Measuring a customer's willingness to pay
Willingness to Pay: What It Is and How to Measure It
Published on
19 April 2022
Nurul Ashiqin Zainal Abidin image
Nurul Ashiqin Zainal Abidin
Insights Writer

Determine what your customers are willing to pay for a particular product or service using common pricing research methodologies.

What is willingness to pay?

Willingness to pay (WTP) is the maximum amount of money a customer is willing to pay for a product or service. It is a common metric measured in pricing research studies, which helps businesses to set optimum prices for their products and services to attract customers while maximising their profits.

This article discusses the various factors that influence a customer’s willingness to pay and three methodologies of discovering WTP, as well as the pros and cons of each.

What are the factors influencing WTP?

WTP varies depending on the context, different demographics, the specific customer in question, and can fluctuate over time. Some common factors that can influence WTP include:

  • State of the economy
  • Seasonal and market trends
  • Location of the customer
  • Competitive value and product differentiation
  • Product quality

What are some methodologies of calculating WTP?

Given the complexity of calculating WTP due to multiple factors, there is no one formula. Conjointly recommends three methodologies, each with their own advantages and limitations.

MethodologiesGabor-GrangerVan WestendorpConjoint Analysis
When To UseDetermine price points for existing productsDetermine price range for existing or new productsAssess features other than prices of multiple products
AdvantagesStraightforward approach of questioningRelatively easy to programOffers more insights into customers’ decision-making process
LimitationsDoes not consider competitive pricingRespondents need to have some knowledge of market offeringsRequires high level of expertise

Gabor-Granger Pricing Method

The Gabor-Granger method asks the respondents if they would buy a product or service (usually in a binary fashion i.e. Yes / No) at a specific price. Researchers would then be able to determine whether the respondents would purchase the product if the price is increased or decreased.

This direct pricing technique uses the results to determine demand at certain expected price points, which can then be used to determine an optimal price point within the market.

Price elasticity of demand curve

Van Westendorp’s Price Sensitivity Meter

Van Westendorp’s Price Sensitivity Meter is used to build a range of acceptable prices for a given item with the following 4 questions:

  • At what price would you begin to think the product is too expensive to consider?
  • At what price would you begin to think the product is so inexpensive that you would question the quality and not consider it?
  • At what price would you begin to think the product is getting expensive, but you still might consider it?
  • At what price would you think the product is a bargain – a great buy for the money?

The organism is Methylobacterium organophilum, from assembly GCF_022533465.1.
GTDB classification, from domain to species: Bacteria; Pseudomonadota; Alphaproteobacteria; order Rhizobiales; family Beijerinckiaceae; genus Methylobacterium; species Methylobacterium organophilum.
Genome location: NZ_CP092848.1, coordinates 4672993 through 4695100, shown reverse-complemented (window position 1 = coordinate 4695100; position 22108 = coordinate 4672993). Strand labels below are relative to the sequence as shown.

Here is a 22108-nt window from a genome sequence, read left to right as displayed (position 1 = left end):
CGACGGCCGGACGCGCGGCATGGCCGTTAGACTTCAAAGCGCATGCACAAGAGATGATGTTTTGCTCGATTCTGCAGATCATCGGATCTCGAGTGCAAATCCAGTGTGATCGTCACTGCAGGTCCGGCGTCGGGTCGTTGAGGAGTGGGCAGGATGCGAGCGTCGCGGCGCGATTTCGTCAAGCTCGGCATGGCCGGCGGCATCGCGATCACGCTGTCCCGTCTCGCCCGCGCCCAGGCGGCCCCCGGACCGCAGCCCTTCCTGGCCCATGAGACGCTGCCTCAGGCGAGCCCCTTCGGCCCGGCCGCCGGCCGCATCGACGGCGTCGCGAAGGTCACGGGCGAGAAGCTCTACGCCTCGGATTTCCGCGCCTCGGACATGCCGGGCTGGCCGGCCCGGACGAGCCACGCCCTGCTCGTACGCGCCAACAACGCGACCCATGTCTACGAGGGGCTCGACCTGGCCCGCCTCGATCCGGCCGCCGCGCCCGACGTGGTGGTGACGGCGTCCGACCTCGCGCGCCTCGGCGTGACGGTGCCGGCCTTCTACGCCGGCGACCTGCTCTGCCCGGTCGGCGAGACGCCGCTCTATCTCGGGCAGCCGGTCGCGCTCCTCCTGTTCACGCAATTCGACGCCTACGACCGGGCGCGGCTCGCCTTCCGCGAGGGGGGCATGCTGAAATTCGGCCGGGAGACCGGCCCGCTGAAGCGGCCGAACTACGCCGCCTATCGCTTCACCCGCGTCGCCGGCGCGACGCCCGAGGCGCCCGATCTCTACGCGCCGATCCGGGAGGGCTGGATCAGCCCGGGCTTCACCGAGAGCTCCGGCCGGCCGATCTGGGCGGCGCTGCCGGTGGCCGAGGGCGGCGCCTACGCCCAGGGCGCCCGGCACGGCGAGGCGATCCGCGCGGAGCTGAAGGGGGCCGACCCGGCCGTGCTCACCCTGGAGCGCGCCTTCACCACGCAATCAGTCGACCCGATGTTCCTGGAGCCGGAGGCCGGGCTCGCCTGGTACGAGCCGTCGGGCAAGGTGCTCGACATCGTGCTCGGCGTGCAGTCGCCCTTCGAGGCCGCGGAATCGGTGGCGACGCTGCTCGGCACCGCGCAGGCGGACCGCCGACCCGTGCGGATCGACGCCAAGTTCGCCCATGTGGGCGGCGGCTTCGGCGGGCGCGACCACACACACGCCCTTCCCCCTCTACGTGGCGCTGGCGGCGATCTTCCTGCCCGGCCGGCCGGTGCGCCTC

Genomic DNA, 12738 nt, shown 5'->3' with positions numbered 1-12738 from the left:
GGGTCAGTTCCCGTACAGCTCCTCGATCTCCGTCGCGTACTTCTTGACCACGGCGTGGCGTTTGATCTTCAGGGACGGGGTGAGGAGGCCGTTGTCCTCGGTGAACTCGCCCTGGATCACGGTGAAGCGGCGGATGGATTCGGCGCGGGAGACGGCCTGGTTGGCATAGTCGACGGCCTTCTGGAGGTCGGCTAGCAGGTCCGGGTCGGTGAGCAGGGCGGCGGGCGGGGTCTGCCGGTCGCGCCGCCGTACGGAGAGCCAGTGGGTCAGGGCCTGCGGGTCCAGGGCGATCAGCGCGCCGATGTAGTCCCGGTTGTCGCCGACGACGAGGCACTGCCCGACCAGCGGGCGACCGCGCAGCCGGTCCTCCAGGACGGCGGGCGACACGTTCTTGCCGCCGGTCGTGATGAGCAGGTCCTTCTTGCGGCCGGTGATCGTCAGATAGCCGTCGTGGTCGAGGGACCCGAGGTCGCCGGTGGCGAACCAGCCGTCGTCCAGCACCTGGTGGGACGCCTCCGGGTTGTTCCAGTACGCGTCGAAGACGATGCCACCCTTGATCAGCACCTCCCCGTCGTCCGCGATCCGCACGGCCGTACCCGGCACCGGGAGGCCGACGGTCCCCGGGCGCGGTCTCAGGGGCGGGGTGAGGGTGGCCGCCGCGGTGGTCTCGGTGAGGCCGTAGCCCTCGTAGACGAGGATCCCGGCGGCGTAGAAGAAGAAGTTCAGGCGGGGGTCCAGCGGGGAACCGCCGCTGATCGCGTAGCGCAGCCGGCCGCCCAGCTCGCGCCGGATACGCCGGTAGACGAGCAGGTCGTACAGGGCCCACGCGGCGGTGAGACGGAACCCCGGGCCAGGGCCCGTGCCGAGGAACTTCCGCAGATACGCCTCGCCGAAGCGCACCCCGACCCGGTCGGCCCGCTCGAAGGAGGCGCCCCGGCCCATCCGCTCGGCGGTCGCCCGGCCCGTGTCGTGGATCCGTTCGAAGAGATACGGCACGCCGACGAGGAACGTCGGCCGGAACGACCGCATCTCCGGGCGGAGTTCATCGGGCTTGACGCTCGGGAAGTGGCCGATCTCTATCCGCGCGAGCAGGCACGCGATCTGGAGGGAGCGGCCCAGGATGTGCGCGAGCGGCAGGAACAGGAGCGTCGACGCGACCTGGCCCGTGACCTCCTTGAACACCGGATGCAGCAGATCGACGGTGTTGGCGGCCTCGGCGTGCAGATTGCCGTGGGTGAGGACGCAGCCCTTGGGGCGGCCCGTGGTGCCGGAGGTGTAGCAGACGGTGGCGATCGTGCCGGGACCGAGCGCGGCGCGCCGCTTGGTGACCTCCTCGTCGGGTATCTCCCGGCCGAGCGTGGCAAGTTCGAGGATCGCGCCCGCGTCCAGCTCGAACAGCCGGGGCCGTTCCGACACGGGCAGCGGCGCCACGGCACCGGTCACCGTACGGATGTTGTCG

Van Westendorp will generate a set of ranges as well as an optimal price.

  • Lower threshold – intersection of too inexpensive and expensive
  • Upper threshold – intersection of too expensive and not expensive
  • Optimal price point – intersection of too expensive and too inexpensive
Acceptable range of prices

Conjoint Analysis

Conjoint analysis is a powerful pricing research tool that involves breaking down a product into its components (features and prices), which are then combined into several configurations for the respondents to choose. This method allows the researchers to determine the influence of price and product features on customers’ willingness to pay.

In addition, this line of research ensures the relevance and reliability of the insights obtained from the analysis, as the trade-off scenarios in the questions mimic real-world experiences that consumers often face when making decisions to purchase a product or service. This way, researchers would be able to understand the preference and importance that customers place on a particular product based on its features and price.

Conjoint analysis

Talk to an expert about customers’ willingness to pay

Want to set optimal price points to attract customers and maximise your profits? Conjointly’s team of research experts are here to help.


Is willingness to pay same with the marginal willingness to pay (MWTP)?

No, they are not the same. Marginal willingness to pay (MWTP) is the indicative amount of money your customers are willing to pay for a particular feature of your product (i.e., how much your customers are ready to pay for an upgrade from feature A to feature B, in addition to the price they are already paying now). The word ‘marginal’ refers to the fact that MWTP is always relative to a baseline, which is your baseline product (with various baseline features specified).

Does consumers' willingness to pay change over time?

Yes. Changes in consumers’ income and economic environment, such as inflation, affect consumers’ willingness to pay. Subject to the nature of products and services, consumers may react differently in terms of demand and their willingness to pay.

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